He met up with Oklahoman Woody Guthrie in 1940. They wrote songs as they traveled together to Guthrie’s hometown of Okemah. From there Seeger set off on a journey through the countryside, playing in bars to earn enough money to get him back to New York.
Seeger was drafted in 1942 and sent overseas to Saipan in 1944 where he entertained the troops in hospitals.
The university, lead by Dr. George Cross, didn’t care to host Seeger at Holmberg Hall or inside the Oklahoma Memorial Union as the students suggested. So, the First Presbyterian Church offered up its basement for the performance.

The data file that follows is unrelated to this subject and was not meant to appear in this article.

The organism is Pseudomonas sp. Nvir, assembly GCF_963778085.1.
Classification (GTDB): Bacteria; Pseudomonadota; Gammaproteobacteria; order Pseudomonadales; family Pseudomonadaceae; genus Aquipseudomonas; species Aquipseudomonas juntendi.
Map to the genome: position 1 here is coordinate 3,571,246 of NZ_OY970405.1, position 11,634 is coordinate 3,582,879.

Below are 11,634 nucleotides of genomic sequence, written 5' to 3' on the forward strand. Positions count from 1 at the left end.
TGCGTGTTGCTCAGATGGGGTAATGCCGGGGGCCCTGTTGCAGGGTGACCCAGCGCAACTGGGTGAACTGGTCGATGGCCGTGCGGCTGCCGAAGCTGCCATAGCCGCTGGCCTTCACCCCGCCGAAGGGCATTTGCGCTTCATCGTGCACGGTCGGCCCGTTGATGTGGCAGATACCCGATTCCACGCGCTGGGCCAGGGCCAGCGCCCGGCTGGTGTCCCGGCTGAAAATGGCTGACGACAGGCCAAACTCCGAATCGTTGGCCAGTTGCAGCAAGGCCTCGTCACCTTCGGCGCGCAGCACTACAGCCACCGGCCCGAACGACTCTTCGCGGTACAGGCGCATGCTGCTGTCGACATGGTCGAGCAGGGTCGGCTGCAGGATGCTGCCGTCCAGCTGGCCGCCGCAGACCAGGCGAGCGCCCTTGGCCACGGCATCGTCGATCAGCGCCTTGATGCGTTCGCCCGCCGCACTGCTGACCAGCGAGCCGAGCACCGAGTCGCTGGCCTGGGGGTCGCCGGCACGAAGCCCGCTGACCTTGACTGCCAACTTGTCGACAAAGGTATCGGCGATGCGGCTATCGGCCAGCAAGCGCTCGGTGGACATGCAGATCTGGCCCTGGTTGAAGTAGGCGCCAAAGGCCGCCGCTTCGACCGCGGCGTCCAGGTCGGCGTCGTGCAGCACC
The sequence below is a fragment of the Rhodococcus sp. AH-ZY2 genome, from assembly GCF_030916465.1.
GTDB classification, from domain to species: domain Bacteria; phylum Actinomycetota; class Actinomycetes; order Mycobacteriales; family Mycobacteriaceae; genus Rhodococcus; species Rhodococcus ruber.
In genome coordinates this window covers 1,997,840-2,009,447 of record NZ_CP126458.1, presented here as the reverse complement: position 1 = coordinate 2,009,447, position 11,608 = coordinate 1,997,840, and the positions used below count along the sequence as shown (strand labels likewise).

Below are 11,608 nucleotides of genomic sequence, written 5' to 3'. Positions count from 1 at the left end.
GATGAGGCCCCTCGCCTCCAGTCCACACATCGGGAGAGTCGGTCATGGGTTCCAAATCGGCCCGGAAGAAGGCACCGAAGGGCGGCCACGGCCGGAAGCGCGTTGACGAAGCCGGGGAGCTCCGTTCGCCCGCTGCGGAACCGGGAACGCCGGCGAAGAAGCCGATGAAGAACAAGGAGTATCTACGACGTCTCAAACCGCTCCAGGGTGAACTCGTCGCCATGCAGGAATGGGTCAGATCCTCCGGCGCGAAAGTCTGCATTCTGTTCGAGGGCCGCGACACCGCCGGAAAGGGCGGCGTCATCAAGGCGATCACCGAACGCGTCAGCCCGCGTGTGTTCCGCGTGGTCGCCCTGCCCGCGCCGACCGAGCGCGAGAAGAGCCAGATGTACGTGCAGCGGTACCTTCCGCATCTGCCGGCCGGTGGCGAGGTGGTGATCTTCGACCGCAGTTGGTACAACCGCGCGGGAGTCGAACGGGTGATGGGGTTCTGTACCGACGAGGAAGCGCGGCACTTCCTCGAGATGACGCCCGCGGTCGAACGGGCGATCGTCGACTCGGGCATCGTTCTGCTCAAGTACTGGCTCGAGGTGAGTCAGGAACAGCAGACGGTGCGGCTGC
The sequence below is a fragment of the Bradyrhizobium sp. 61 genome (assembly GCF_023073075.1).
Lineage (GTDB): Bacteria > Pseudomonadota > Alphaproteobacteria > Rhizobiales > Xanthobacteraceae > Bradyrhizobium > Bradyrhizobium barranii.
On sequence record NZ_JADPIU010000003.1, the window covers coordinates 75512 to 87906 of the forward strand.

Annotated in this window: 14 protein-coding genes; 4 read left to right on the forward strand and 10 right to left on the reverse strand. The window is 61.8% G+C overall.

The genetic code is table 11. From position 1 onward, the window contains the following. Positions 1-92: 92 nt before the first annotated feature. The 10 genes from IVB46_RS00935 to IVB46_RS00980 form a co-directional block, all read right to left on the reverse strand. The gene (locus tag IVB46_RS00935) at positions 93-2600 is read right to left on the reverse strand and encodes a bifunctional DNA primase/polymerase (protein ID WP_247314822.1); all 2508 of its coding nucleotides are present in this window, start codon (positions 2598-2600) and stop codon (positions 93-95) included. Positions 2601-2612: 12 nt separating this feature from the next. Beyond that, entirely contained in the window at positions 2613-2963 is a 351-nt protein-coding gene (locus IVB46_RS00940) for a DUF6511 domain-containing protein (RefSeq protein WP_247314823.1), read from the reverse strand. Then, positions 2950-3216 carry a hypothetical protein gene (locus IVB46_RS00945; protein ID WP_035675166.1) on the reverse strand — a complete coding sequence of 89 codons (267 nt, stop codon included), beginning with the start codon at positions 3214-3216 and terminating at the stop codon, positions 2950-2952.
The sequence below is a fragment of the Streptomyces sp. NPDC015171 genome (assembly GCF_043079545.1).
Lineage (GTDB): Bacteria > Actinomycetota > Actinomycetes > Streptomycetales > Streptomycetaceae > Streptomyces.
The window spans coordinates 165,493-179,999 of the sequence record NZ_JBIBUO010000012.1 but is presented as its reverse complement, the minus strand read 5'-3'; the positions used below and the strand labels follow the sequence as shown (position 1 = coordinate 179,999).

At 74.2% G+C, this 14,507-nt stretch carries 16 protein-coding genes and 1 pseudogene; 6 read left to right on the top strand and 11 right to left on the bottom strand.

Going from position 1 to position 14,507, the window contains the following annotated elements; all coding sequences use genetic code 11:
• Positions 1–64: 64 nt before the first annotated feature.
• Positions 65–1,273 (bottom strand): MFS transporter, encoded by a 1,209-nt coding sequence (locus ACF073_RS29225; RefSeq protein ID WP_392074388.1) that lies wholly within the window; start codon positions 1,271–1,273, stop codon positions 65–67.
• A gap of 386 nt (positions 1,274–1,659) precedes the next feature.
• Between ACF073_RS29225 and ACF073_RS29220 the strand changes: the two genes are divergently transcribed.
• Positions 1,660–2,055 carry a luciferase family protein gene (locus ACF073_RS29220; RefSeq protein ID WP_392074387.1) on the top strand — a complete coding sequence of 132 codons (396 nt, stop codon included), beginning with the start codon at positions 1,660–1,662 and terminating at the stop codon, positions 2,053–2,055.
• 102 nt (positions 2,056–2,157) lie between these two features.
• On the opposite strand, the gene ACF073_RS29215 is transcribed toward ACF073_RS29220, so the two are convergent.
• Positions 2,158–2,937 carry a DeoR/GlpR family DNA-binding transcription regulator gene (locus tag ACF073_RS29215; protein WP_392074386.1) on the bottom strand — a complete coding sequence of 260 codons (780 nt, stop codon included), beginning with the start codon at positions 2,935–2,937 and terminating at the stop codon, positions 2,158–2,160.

Later, Seeger came back to campus after he had been cleared by Congress. While he was in New York City one day, Goins happened to walk by Carnegie Hall where Seeger was playing that night. They just happen to have a single ticket left.
“He was truly one of my heroes. He stood for fairness and justice,” said Goins.
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